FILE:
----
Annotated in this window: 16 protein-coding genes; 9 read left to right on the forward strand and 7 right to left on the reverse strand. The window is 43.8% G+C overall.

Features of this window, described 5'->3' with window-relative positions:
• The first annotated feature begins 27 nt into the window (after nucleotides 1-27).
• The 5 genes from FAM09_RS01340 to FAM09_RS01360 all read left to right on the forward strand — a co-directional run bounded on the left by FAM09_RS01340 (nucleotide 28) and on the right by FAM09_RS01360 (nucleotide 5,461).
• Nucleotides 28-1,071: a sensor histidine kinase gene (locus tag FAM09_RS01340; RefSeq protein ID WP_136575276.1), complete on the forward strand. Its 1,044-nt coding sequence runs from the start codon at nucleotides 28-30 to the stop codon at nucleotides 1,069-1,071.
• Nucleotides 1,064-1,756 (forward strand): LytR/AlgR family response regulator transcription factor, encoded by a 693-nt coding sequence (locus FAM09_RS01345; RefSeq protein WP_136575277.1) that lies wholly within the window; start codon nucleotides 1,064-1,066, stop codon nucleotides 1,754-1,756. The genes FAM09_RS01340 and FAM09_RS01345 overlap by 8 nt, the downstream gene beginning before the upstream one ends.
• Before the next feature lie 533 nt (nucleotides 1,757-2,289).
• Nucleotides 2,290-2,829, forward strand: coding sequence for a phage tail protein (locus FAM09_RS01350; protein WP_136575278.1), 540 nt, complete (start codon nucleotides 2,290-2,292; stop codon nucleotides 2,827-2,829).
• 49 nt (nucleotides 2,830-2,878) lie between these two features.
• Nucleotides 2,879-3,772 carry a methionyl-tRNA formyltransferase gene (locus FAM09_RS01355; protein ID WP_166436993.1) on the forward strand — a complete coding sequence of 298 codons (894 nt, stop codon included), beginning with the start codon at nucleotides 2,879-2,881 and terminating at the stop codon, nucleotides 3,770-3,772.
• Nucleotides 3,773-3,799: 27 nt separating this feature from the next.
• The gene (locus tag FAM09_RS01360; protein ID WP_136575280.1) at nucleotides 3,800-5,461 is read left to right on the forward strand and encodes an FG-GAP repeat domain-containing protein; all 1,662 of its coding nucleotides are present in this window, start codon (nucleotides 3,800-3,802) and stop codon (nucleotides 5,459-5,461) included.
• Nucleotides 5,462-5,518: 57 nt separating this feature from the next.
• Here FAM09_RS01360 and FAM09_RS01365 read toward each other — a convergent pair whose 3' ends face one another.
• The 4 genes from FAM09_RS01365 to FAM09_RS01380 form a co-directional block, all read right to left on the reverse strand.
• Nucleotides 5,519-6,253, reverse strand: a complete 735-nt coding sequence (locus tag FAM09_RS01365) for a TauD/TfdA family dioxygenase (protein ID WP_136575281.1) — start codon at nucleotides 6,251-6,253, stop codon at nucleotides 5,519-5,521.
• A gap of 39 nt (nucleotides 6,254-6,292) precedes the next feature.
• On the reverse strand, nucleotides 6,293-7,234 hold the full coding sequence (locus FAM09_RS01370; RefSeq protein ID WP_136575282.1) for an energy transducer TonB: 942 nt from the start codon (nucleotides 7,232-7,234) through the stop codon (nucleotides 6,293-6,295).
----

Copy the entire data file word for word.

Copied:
Annotated in this window: 16 protein-coding genes; 9 read left to right on the forward strand and 7 right to left on the reverse strand. The window is 43.8% G+C overall.

Features of this window, described 5'->3' with window-relative positions:
• The first annotated feature begins 27 nt into the window (after nucleotides 1-27).
• The 5 genes from FAM09_RS01340 to FAM09_RS01360 all read left to right on the forward strand — a co-directional run bounded on the left by FAM09_RS01340 (nucleotide 28) and on the right by FAM09_RS01360 (nucleotide 5,461).
• Nucleotides 28-1,071: a sensor histidine kinase gene (locus tag FAM09_RS01340; RefSeq protein ID WP_136575276.1), complete on the forward strand. Its 1,044-nt coding sequence runs from the start codon at nucleotides 28-30 to the stop codon at nucleotides 1,069-1,071.
• Nucleotides 1,064-1,756 (forward strand): LytR/AlgR family response regulator transcription factor, encoded by a 693-nt coding sequence (locus FAM09_RS01345; RefSeq protein WP_136575277.1) that lies wholly within the window; start codon nucleotides 1,064-1,066, stop codon nucleotides 1,754-1,756. The genes FAM09_RS01340 and FAM09_RS01345 overlap by 8 nt, the downstream gene beginning before the upstream one ends.
• Before the next feature lie 533 nt (nucleotides 1,757-2,289).
• Nucleotides 2,290-2,829, forward strand: coding sequence for a phage tail protein (locus FAM09_RS01350; protein WP_136575278.1), 540 nt, complete (start codon nucleotides 2,290-2,292; stop codon nucleotides 2,827-2,829).
• 49 nt (nucleotides 2,830-2,878) lie between these two features.
• Nucleotides 2,879-3,772 carry a methionyl-tRNA formyltransferase gene (locus FAM09_RS01355; protein ID WP_166436993.1) on the forward strand — a complete coding sequence of 298 codons (894 nt, stop codon included), beginning with the start codon at nucleotides 2,879-2,881 and terminating at the stop codon, nucleotides 3,770-3,772.
• Nucleotides 3,773-3,799: 27 nt separating this feature from the next.
• The gene (locus tag FAM09_RS01360; protein ID WP_136575280.1) at nucleotides 3,800-5,461 is read left to right on the forward strand and encodes an FG-GAP repeat domain-containing protein; all 1,662 of its coding nucleotides are present in this window, start codon (nucleotides 3,800-3,802) and stop codon (nucleotides 5,459-5,461) included.
• Nucleotides 5,462-5,518: 57 nt separating this feature from the next.
• Here FAM09_RS01360 and FAM09_RS01365 read toward each other — a convergent pair whose 3' ends face one another.
• The 4 genes from FAM09_RS01365 to FAM09_RS01380 form a co-directional block, all read right to left on the reverse strand.
• Nucleotides 5,519-6,253, reverse strand: a complete 735-nt coding sequence (locus tag FAM09_RS01365) for a TauD/TfdA family dioxygenase (protein ID WP_136575281.1) — start codon at nucleotides 6,251-6,253, stop codon at nucleotides 5,519-5,521.
• A gap of 39 nt (nucleotides 6,254-6,292) precedes the next feature.
• On the reverse strand, nucleotides 6,293-7,234 hold the full coding sequence (locus FAM09_RS01370; RefSeq protein ID WP_136575282.1) for an energy transducer TonB: 942 nt from the start codon (nucleotides 7,232-7,234) through the stop codon (nucleotides 6,293-6,295).